Sela Gaglia was pregnant with her first son and living in Columbine when the infamous Columbine High School shootings happened. The day after the shootings, a group of counselors and experts swooped into the school to cast a caring net and held a community-wide “Challenge Day.” Challenge Day, a day-long seminar offered to high schools, seeks to help students break down the barriers that separate each other and empowers them to transform their school’s culture. After the Columbine shootings, Challenge Day founders, Rich and Yvonne Dutra-St. John, knew they had their work cut out for them; it was time to expand their program across the country.
On that same day, Sela knew she had to move from being a mother-to-be to a mother who cared.
“I had to make a strong personal commitment,” she said from Challenge Day’s office in Concord, California, “to make this world the kind of place that my son could grow up in.”
As Sela set out to raise three children (ages two and eight, and a stepson, fifteen), that promise inspired her into action. While Sela had attended her own Challenge Day at nineteen, and later became an adult volunteer during college, it took a family seeped in Challenge Day ethic and a direct invitation from the Challenge Day staff for Sela to take on the task of training for the position of Challenge Day Leader.
Sela explained over the phone that what happens at Challenge Day in high schools across the country is nothing short of extraordinary. Thousands of students share their deepest secrets, fears, hurts, and eventually, hope, within the safe confines of their high school gym. But before that can transpire, nine weeks of intense prep work must happen through a the team of teachers, administrators, and Challenge Day staff. They watch Challenge Day videos and work together to discuss their specific issues. These issues run the gamut, from high teen pregnancy rates or incarceration rates, to a hijacked culture suffering from the high-pressure idea that success only comes through acceptance to the country’s best universities. Challenge Day responds to the high schools’ needs by choosing the best leader, based on a matched vulnerability and knowledge of the issue, and when the day arrives, “that’s when the magic happens,” says Sela.
“They [the students] watch each other respond to us [the leaders and facilitators] with compassion. We watch the kids soften. When they see how others see, they feel closer to each other. When they share like that, they want the same response [from others].”
But it doesn’t happen overnight. It’s a seven-hour journey through each teenager’s life before the kids get to the point when they sit in circles and open up their hearts to their peers. First, Challenge Day Leaders stand in front of the gym and share their personal stories—often stories the teens can relate to. Sela noted that it’s after this moment, and during the next exercise, that a power shift occurs.
“When the kids cross the line back and forth for various experiences or categories of social oppression, the room is so safe at that point in the day because of play. Kids lose play early now, but we [do earlier exercises that] make being goofy, being silly, being childlike, cool. We make being nice cool.”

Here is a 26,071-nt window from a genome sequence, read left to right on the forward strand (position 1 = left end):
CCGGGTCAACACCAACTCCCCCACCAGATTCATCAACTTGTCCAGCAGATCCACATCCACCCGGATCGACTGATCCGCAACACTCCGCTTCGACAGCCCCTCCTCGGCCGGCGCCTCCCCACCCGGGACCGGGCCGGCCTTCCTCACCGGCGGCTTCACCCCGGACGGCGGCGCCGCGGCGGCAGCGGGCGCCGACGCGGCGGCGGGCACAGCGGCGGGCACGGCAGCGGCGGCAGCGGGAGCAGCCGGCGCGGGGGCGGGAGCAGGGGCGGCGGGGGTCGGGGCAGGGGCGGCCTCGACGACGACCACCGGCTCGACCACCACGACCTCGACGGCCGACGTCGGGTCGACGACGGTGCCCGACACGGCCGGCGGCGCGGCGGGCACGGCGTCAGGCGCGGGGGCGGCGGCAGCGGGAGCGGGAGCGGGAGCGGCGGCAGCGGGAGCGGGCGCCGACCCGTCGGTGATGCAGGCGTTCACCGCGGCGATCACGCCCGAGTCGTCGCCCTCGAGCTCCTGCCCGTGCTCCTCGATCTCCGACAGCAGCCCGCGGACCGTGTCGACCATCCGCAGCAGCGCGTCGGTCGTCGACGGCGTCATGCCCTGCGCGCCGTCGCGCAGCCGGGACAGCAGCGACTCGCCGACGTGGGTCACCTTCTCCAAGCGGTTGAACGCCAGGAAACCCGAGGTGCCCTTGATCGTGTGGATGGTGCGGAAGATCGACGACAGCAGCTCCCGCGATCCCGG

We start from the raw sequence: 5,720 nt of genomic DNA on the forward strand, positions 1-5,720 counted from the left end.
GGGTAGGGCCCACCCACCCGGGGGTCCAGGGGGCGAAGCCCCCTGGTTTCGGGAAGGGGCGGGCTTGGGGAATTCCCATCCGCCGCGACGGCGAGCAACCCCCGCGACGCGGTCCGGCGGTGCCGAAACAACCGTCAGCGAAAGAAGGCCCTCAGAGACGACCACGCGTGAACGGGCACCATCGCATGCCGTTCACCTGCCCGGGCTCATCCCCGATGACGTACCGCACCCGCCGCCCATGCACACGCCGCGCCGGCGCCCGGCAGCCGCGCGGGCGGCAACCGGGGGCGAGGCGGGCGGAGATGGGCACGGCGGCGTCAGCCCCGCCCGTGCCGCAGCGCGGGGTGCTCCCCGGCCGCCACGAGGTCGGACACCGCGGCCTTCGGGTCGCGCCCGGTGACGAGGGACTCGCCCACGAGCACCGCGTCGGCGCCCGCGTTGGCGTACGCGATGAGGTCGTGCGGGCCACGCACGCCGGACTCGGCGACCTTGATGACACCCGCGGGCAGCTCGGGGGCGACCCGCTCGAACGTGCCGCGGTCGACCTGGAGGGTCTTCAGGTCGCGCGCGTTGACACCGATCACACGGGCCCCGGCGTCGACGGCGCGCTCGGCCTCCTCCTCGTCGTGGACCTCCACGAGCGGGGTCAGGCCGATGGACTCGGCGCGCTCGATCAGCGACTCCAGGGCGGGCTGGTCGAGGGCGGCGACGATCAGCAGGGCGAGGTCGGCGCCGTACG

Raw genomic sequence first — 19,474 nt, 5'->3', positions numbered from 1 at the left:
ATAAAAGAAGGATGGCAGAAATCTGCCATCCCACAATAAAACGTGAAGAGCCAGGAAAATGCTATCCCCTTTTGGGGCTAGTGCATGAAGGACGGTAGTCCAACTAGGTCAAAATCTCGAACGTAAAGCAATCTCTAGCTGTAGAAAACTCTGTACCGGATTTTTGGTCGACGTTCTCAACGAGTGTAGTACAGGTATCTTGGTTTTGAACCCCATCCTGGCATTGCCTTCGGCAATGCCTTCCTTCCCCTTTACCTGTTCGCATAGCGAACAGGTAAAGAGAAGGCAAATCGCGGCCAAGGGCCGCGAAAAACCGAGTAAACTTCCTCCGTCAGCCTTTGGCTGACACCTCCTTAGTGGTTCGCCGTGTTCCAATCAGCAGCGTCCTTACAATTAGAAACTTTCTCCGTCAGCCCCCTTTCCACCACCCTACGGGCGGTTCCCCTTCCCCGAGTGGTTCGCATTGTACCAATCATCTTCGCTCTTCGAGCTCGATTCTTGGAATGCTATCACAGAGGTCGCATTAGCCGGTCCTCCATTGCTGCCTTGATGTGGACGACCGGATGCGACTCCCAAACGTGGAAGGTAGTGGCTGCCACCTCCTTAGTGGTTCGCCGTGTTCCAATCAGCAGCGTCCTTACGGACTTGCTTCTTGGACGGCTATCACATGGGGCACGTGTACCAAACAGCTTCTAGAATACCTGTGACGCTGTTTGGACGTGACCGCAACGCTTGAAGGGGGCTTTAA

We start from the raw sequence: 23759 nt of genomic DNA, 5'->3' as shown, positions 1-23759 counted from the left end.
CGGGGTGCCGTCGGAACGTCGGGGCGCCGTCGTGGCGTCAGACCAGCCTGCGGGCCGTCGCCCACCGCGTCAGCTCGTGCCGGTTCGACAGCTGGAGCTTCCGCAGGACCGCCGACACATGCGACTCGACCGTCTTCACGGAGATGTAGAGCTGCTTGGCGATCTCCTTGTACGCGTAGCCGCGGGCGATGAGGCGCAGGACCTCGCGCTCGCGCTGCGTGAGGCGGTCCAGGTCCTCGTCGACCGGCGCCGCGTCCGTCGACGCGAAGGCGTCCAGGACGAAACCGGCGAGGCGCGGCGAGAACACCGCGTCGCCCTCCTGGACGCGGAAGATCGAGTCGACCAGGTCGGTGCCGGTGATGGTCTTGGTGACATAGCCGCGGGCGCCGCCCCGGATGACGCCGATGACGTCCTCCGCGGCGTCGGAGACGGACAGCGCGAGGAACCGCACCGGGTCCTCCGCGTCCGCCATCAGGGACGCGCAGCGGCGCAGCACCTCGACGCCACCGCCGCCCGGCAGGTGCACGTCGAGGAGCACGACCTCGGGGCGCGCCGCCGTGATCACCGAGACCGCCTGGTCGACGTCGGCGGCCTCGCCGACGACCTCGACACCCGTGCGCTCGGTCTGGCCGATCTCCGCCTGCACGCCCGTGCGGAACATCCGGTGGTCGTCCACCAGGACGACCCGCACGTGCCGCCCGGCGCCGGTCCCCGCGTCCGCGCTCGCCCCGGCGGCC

Sela witnesses transformation each time, and while sharing an experience from one day, I sensed a smile at the other end of the line.
“I asked this one boy, ‘If the world was perfect according to you, what would it look like? He said, ‘everybody would be equal, everybody would love each other, and everybody would work together to make the world a better place.’”
It Takes the Village
Challenge Day trains its leaders on how to best interact with teenagers and teaches leaders to work without force. “The students are always in choice to speak throughout the day. The best thing to do is let the kid sit [if they aren’t participating], no matter what.”
Due to Challenge Day’s popularity, especially after an appearance on Oprah in 2006, interested schools have to commit and submit a year-long plan to Challenge Day to show what they will do to keep the program running, called Be the Change.
“When Gandhi said that we have to be the heroes we’re looking for, we’re inspiring young people to be their own heroes,” Sela said. Each high school creates a Be the Change team, a group of dedicated students and staff that keep the Challenge Day principles in action.
In Orlando, Florida, that meant converting what the kids had learned into creating a positive difference in the community. Holly Payberg-Torroija, Mentorship Chair of the Florida chapter of Women in Film and Television, founded the Central Florida Circle of Change to work with the Be the Change movement. She brought the Challenge Day principles into the entertainment world and connected the hundred teens in her Be the Change group with professionals in the industry to establish their own “It’s All Good” news club. The club’s mission is to report on what’s right in the world instead of what’s wrong. Circles of Change as an extension of Challenge Day’s program now exist in thirty-eight communities throughout the United States., Canada, and the Netherlands.
Sela shared another student’s story from a San Diego Challenge Day event. Athletic and good looking, he was the kind of student most thought would have it made. He shared a surprising secret:
“He was from South Africa and he had never even shared with his therapist that his family was held hostage for three days. He said: “What these three men did to my family was unspeakable. They were hurt by white people [in the past]; they took that pain and used it on my family and now I have the choice to take that pain and use it on black people, but I’m not going to do that.”
With stories such as these, it’s no wonder that students plus Challenge Day equals success.